It has happened to all of us: You sit up in bed after a doozy of a dream and wonder What did that mean? Mankind’s fascination with dreams has a long history. In fact, one of the world’s oldest surviving documents, an Egyptian papyrus, contains dream interpretations. Most ancient cultures believed dreams were communications from deities or departed souls. More recently, psychologists Sigmund Freud and Carl Jung paved the way for using dream analysis when treating patients, believing dreams could shed light on the workings of the unconscious mind. Today, many medical and psychiatric professionals believe dreaming can help us move beyond depression and grief and even identify underlying health issues.

As long as you are sleeping, you are dreaming. That’s right, everyone dreams—even if you don’t remember your nightly adventures. “Most dreams occur during REM (rapid eye movement) sleep, which replenishes certain neurotransmitters,” writes Deirdre Barrett, PhD, assistant professor of psychology at Harvard Medical School, in her book The Committee of Sleep (Crown, 2001). Since you enter the light sleep stage characterized by REM every 90 minutes, you’ll likely have four to five dreams a night, assuming you sleep for eight hours. “Interfering with REM, and thus dreaming, interferes with creativity, problem-solving capability, memory, and, in extreme situations, even immune function and body temperature,” says Barrett. You don’t have to remember your dreams to reap some of the benefits, but if you can recall them, your dreams could tell you a lot. (For tips to enhance dream recall, see “To Dream, Perchance to Remember” on page 73.) “But stay away from dream dictionaries that would have you believe that one symbol means one thing,” Barrett warns. Instead, she recommends Our Dreaming Mind by Robert L. Van de Castle (Ballantine Books, 1995), which focuses on dream theory and learning to work with your dreams. If you really dive deeply into your dream life, the payoff is multifold. You can tap into more clarity and creativity, feel less depressed and stressed, and maybe even be able to predict disease.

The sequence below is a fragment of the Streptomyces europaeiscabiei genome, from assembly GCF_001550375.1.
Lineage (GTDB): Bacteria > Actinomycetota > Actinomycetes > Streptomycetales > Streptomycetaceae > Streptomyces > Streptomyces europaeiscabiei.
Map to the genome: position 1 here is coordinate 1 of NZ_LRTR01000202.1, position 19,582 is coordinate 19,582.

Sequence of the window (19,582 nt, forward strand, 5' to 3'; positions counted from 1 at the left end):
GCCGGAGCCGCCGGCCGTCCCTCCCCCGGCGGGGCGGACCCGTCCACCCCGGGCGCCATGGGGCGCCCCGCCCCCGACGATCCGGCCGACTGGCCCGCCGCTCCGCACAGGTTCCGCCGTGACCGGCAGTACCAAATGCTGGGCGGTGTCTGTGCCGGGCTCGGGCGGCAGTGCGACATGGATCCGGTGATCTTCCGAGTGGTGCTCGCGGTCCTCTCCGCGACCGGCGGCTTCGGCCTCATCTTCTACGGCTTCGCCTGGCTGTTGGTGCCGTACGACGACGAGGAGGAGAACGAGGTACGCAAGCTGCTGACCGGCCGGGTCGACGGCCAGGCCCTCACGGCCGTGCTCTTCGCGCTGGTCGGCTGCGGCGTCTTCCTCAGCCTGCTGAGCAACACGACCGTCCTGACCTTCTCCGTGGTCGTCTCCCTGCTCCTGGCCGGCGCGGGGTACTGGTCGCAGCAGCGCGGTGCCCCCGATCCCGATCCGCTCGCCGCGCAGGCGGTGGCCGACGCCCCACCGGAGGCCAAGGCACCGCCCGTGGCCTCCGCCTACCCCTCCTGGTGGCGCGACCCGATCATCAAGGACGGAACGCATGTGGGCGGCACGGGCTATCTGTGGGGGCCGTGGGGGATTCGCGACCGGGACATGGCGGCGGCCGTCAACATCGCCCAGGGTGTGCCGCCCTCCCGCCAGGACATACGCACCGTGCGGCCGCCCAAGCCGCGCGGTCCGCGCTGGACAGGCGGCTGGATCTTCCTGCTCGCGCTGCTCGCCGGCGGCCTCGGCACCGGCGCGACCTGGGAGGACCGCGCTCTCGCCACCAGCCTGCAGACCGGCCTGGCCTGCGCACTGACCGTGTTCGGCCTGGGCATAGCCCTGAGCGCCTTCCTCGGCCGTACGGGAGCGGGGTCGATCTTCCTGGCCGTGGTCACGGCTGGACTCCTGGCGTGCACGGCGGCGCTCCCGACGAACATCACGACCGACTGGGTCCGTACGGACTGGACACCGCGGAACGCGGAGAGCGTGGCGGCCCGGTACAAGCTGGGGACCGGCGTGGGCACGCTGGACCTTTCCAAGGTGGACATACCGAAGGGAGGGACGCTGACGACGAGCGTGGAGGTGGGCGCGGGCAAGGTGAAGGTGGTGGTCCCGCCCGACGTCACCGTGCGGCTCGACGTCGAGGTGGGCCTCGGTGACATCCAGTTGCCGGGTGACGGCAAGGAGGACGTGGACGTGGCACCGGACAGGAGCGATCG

Tap into your dream tank

With a little effort, you can draw creative inspiration for both your professional and personal life from dreams. Need help solving a problem at work or making a decision for your household? Dreams can shed light on information stored in your brain and also help you think outside the box. “If you are stuck in your waking life on any sort of issue, then dreams can help you come to a resolution,” says Barrett. In fact, artists, writers, and philosophers such as René Descartes and Samuel Taylor Coleridge have used a method called dream incubation to nurture their creative processes.

To get started incubating dreams, write a question such as Which apartment should I rent? or How can I increase productivity at work? on a piece of paper and place it by your bed. Review the question before going to sleep and ...

Copyright 1999-2009 Natural Solutions: Vibrant Health, Balanced Living/Alternative Medicine/InnoVisi...